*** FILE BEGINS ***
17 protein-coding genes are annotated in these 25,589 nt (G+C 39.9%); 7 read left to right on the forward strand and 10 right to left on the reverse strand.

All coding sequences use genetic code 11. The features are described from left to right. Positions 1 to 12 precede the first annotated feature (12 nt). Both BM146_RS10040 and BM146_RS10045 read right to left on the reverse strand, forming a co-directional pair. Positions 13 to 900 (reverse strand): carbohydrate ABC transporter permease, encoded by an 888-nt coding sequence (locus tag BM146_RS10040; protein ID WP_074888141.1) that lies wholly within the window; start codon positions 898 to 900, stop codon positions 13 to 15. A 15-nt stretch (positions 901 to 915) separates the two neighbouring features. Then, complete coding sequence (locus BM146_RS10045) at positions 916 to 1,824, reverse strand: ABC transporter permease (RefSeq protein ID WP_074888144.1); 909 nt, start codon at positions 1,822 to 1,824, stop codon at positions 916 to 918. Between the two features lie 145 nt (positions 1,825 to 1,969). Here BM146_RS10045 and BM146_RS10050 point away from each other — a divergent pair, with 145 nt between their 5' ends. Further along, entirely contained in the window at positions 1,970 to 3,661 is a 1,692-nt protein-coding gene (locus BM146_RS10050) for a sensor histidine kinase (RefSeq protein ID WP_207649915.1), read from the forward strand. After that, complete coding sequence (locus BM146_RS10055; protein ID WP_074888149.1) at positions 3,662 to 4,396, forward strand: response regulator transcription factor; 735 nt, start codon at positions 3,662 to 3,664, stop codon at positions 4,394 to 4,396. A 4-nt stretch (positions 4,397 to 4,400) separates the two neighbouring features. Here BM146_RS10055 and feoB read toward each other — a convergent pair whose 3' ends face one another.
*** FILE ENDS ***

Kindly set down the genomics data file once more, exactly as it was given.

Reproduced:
17 protein-coding genes are annotated in these 25,589 nt (G+C 39.9%); 7 read left to right on the forward strand and 10 right to left on the reverse strand.

All coding sequences use genetic code 11. The features are described from left to right. Positions 1 to 12 precede the first annotated feature (12 nt). Both BM146_RS10040 and BM146_RS10045 read right to left on the reverse strand, forming a co-directional pair. Positions 13 to 900 (reverse strand): carbohydrate ABC transporter permease, encoded by an 888-nt coding sequence (locus tag BM146_RS10040; protein ID WP_074888141.1) that lies wholly within the window; start codon positions 898 to 900, stop codon positions 13 to 15. A 15-nt stretch (positions 901 to 915) separates the two neighbouring features. Then, complete coding sequence (locus BM146_RS10045) at positions 916 to 1,824, reverse strand: ABC transporter permease (RefSeq protein ID WP_074888144.1); 909 nt, start codon at positions 1,822 to 1,824, stop codon at positions 916 to 918. Between the two features lie 145 nt (positions 1,825 to 1,969). Here BM146_RS10045 and BM146_RS10050 point away from each other — a divergent pair, with 145 nt between their 5' ends. Further along, entirely contained in the window at positions 1,970 to 3,661 is a 1,692-nt protein-coding gene (locus BM146_RS10050) for a sensor histidine kinase (RefSeq protein ID WP_207649915.1), read from the forward strand. After that, complete coding sequence (locus BM146_RS10055; protein ID WP_074888149.1) at positions 3,662 to 4,396, forward strand: response regulator transcription factor; 735 nt, start codon at positions 3,662 to 3,664, stop codon at positions 4,394 to 4,396. A 4-nt stretch (positions 4,397 to 4,400) separates the two neighbouring features. Here BM146_RS10055 and feoB read toward each other — a convergent pair whose 3' ends face one another.